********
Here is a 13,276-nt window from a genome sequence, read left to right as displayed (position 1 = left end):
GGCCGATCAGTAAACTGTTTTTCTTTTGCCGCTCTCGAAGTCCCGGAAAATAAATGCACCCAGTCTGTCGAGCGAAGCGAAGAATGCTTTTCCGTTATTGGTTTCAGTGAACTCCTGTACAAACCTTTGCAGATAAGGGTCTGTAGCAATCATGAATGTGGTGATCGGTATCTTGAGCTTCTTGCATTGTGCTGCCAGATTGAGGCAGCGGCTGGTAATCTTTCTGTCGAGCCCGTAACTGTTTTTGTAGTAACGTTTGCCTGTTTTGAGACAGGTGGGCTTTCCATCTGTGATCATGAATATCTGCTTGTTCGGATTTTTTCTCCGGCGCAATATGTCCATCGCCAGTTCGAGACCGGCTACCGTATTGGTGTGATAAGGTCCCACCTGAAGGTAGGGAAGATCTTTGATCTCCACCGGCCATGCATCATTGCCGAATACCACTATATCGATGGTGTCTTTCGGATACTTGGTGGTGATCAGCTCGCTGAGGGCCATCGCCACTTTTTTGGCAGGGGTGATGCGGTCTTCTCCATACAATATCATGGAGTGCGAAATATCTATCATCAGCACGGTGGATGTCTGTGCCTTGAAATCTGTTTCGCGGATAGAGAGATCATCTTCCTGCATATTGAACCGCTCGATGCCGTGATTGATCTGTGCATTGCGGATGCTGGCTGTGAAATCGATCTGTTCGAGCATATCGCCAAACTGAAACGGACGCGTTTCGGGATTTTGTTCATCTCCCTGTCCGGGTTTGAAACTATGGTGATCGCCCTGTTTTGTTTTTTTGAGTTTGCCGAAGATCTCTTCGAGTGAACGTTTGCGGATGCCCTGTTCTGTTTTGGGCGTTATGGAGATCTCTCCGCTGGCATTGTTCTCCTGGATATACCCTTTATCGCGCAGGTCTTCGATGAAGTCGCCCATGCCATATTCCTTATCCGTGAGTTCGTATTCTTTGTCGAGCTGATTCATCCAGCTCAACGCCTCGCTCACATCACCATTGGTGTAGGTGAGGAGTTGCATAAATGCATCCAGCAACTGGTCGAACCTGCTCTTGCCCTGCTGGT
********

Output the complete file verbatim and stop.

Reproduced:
Here is a 13,276-nt window from a genome sequence, read left to right as displayed (position 1 = left end):
GGCCGATCAGTAAACTGTTTTTCTTTTGCCGCTCTCGAAGTCCCGGAAAATAAATGCACCCAGTCTGTCGAGCGAAGCGAAGAATGCTTTTCCGTTATTGGTTTCAGTGAACTCCTGTACAAACCTTTGCAGATAAGGGTCTGTAGCAATCATGAATGTGGTGATCGGTATCTTGAGCTTCTTGCATTGTGCTGCCAGATTGAGGCAGCGGCTGGTAATCTTTCTGTCGAGCCCGTAACTGTTTTTGTAGTAACGTTTGCCTGTTTTGAGACAGGTGGGCTTTCCATCTGTGATCATGAATATCTGCTTGTTCGGATTTTTTCTCCGGCGCAATATGTCCATCGCCAGTTCGAGACCGGCTACCGTATTGGTGTGATAAGGTCCCACCTGAAGGTAGGGAAGATCTTTGATCTCCACCGGCCATGCATCATTGCCGAATACCACTATATCGATGGTGTCTTTCGGATACTTGGTGGTGATCAGCTCGCTGAGGGCCATCGCCACTTTTTTGGCAGGGGTGATGCGGTCTTCTCCATACAATATCATGGAGTGCGAAATATCTATCATCAGCACGGTGGATGTCTGTGCCTTGAAATCTGTTTCGCGGATAGAGAGATCATCTTCCTGCATATTGAACCGCTCGATGCCGTGATTGATCTGTGCATTGCGGATGCTGGCTGTGAAATCGATCTGTTCGAGCATATCGCCAAACTGAAACGGACGCGTTTCGGGATTTTGTTCATCTCCCTGTCCGGGTTTGAAACTATGGTGATCGCCCTGTTTTGTTTTTTTGAGTTTGCCGAAGATCTCTTCGAGTGAACGTTTGCGGATGCCCTGTTCTGTTTTGGGCGTTATGGAGATCTCTCCGCTGGCATTGTTCTCCTGGATATACCCTTTATCGCGCAGGTCTTCGATGAAGTCGCCCATGCCATATTCCTTATCCGTGAGTTCGTATTCTTTGTCGAGCTGATTCATCCAGCTCAACGCCTCGCTCACATCACCATTGGTGTAGGTGAGGAGTTGCATAAATGCATCCAGCAACTGGTCGAACCTGCTCTTGCCCTGCTGGT